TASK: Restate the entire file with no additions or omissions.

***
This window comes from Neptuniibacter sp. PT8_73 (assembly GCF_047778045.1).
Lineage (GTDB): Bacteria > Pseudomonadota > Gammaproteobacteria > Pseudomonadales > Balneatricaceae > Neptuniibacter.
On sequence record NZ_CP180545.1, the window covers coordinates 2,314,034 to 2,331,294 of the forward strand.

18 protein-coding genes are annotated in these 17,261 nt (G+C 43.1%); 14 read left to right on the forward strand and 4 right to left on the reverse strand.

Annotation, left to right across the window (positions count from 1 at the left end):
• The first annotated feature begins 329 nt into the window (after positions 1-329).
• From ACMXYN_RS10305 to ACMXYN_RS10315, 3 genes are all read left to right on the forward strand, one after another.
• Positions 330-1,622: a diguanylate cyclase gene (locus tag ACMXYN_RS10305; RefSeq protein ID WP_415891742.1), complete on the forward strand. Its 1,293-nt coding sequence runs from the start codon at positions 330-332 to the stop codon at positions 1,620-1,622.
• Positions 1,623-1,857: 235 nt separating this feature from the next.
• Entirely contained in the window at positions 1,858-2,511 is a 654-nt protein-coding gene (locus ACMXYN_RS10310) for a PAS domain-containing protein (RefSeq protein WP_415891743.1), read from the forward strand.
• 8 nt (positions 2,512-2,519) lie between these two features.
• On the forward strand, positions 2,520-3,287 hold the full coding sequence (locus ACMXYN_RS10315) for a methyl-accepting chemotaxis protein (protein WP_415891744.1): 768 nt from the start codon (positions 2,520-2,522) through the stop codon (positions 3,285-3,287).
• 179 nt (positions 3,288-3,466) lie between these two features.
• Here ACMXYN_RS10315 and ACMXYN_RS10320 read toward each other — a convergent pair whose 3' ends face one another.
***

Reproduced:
This window comes from Neptuniibacter sp. PT8_73 (assembly GCF_047778045.1).
Lineage (GTDB): Bacteria > Pseudomonadota > Gammaproteobacteria > Pseudomonadales > Balneatricaceae > Neptuniibacter.
On sequence record NZ_CP180545.1, the window covers coordinates 2,314,034 to 2,331,294 of the forward strand.

18 protein-coding genes are annotated in these 17,261 nt (G+C 43.1%); 14 read left to right on the forward strand and 4 right to left on the reverse strand.

Annotation, left to right across the window (positions count from 1 at the left end):
• The first annotated feature begins 329 nt into the window (after positions 1-329).
• From ACMXYN_RS10305 to ACMXYN_RS10315, 3 genes are all read left to right on the forward strand, one after another.
• Positions 330-1,622: a diguanylate cyclase gene (locus tag ACMXYN_RS10305; RefSeq protein ID WP_415891742.1), complete on the forward strand. Its 1,293-nt coding sequence runs from the start codon at positions 330-332 to the stop codon at positions 1,620-1,622.
• Positions 1,623-1,857: 235 nt separating this feature from the next.
• Entirely contained in the window at positions 1,858-2,511 is a 654-nt protein-coding gene (locus ACMXYN_RS10310) for a PAS domain-containing protein (RefSeq protein WP_415891743.1), read from the forward strand.
• 8 nt (positions 2,512-2,519) lie between these two features.
• On the forward strand, positions 2,520-3,287 hold the full coding sequence (locus ACMXYN_RS10315) for a methyl-accepting chemotaxis protein (protein WP_415891744.1): 768 nt from the start codon (positions 2,520-2,522) through the stop codon (positions 3,285-3,287).
• 179 nt (positions 3,288-3,466) lie between these two features.
• Here ACMXYN_RS10315 and ACMXYN_RS10320 read toward each other — a convergent pair whose 3' ends face one another.